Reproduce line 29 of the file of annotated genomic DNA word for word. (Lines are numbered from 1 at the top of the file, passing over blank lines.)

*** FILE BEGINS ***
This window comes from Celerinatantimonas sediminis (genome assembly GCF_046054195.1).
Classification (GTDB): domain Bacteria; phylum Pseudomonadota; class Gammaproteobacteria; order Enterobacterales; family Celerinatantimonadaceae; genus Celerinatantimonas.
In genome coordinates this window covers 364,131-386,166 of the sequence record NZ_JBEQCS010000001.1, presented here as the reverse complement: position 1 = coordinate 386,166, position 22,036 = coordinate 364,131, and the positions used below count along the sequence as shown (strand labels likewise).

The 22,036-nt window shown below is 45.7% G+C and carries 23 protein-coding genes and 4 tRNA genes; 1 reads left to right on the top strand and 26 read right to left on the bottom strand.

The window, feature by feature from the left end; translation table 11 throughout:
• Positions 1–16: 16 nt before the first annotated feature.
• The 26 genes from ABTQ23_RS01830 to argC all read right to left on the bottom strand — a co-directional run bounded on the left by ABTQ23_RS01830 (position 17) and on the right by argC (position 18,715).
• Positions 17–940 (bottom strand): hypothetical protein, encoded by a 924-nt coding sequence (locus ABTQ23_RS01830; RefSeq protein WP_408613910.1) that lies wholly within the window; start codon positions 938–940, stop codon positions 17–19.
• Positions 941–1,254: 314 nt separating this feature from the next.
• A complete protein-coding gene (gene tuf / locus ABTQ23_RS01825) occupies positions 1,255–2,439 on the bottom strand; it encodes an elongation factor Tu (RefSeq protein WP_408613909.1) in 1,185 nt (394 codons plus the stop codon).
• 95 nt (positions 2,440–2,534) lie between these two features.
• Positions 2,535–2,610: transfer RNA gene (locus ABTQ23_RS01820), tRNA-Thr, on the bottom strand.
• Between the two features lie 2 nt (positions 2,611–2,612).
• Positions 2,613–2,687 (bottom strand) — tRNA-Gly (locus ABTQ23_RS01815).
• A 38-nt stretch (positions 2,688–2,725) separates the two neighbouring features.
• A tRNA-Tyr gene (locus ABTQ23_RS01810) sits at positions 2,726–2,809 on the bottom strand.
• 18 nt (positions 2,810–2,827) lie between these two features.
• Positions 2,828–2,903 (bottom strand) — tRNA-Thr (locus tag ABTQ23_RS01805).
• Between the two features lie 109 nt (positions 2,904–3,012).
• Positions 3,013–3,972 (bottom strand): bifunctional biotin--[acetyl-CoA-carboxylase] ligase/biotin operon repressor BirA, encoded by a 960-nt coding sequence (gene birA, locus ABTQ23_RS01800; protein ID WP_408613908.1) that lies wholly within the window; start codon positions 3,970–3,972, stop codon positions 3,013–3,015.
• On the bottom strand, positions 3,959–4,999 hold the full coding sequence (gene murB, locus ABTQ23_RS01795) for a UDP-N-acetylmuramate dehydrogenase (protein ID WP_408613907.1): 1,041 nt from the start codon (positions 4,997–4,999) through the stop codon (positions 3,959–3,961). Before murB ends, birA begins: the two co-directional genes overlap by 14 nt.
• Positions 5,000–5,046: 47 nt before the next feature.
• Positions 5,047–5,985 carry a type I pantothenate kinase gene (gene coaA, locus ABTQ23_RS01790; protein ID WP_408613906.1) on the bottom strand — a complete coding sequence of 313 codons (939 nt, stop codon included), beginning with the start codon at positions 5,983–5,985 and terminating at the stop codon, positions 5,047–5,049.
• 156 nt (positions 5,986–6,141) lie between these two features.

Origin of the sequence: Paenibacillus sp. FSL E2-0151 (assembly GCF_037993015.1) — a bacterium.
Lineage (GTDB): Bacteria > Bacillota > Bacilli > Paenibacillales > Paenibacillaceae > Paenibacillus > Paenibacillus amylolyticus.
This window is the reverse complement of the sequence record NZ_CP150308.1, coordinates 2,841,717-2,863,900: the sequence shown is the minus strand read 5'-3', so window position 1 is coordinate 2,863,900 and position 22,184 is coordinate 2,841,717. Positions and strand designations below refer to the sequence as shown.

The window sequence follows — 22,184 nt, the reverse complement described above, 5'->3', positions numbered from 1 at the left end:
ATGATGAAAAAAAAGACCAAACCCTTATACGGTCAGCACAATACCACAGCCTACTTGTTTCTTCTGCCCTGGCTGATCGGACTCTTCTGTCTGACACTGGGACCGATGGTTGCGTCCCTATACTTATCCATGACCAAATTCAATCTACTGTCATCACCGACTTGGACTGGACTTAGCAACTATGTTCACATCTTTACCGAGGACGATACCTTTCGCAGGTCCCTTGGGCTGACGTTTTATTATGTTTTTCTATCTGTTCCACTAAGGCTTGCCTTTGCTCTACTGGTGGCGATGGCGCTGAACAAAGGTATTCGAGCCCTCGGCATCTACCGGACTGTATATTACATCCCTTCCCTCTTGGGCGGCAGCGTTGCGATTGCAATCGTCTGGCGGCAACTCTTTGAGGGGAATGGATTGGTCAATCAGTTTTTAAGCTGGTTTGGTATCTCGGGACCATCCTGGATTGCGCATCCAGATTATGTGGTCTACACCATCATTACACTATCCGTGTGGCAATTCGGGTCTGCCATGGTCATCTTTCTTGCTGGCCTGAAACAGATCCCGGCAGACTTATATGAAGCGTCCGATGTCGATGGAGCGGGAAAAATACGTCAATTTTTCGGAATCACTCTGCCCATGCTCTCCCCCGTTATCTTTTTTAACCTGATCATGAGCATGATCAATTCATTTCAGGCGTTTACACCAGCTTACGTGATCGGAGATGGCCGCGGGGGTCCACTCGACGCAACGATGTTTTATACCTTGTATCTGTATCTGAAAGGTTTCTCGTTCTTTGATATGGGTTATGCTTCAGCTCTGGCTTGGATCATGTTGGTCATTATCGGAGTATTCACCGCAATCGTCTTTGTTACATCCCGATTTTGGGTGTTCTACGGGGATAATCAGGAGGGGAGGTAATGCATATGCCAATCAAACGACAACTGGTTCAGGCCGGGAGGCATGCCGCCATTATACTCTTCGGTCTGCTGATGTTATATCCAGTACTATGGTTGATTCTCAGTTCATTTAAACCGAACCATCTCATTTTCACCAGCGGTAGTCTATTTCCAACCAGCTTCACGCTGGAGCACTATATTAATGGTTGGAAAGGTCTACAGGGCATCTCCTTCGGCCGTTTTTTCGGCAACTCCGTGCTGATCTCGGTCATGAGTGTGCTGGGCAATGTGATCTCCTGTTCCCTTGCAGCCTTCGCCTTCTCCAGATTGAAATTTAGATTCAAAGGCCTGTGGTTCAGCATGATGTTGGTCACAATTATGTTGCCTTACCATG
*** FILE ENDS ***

ATGATGAAAAAAAAGACCAAACCCTTATACGGTCAGCACAATACCACAGCCTACTTGTTTCTTCTGCCCTGGCTGATCGGACTCTTCTGTCTGACACTGGGACCGATGGTTGCGTCCCTATACTTATCCATGACCAAATTCAATCTACTGTCATCACCGACTTGGACTGGACTTAGCAACTATGTTCACATCTTTACCGAGGACGATACCTTTCGCAGGTCCCTTGGGCTGACGTTTTATTATGTTTTTCTATCTGTTCCACTAAGGCTTGCCTTTGCTCTACTGGTGGCGATGGCGCTGAACAAAGGTATTCGAGCCCTCGGCATCTACCGGACTGTATATTACATCCCTTCCCTCTTGGGCGGCAGCGTTGCGATTGCAATCGTCTGGCGGCAACTCTTTGAGGGGAATGGATTGGTCAATCAGTTTTTAAGCTGGTTTGGTATCTCGGGACCATCCTGGATTGCGCATCCAGATTATGTGGTCTACACCATCATTACACTATCCGTGTGGCAATTCGGGTCTGCCATGGTCATCTTTCTTGCTGGCCTGAAACAGATCCCGGCAGACTTATATGAAGCGTCCGATGTCGATGGAGCGGGAAAAATACGTCAATTTTTCGGAATCACTCTGCCCATGCTCTCCCCCGTTATCTTTTTTAACCTGATCATGAGCATGATCAATTCATTTCAGGCGTTTACACCAGCTTACGTGATCGGAGATGGCCGCGGGGGTCCACTCGACGCAACGATGTTTTATACCTTGTATCTGTATCTGAAAGGTTTCTCGTTCTTTGATATGGGTTATGCTTCAGCTCTGGCTTGGATCATGTTGGTCATTATCGGAGTATTCACCGCAATCGTCTTTGTTACATCCCGATTTTGGGTGTTCTACGGGGATAATCAGGAGGGGAGGTAATGCATATGCCAATCAAACGACAACTGGTTCAGGCCGGGAGGCATGCCGCCATTATACTCTTCGGTCTGCTGATGTTATATCCAGTACTATGGTTGATTCTCAGTTCATTTAAACCGAACCATCTCATTTTCACCAGCGGTAGTCTATTTCCAACCAGCTTCACGCTGGAGCACTATATTAATGGTTGGAAAGGTCTACAGGGCATCTCCTTCGGCCGTTTTTTCGGCAACTCCGTGCTGATCTCGGTCATGAGTGTGCTGGGCAATGTGATCTCCTGTTCCCTTGCAGCCTTCGCCTTCTCCAGATTGAAATTTAGATTCAAAGGCCTGTGGTTCAGCATGATGTTGGTCACAATTATGTTGCCTTACCATG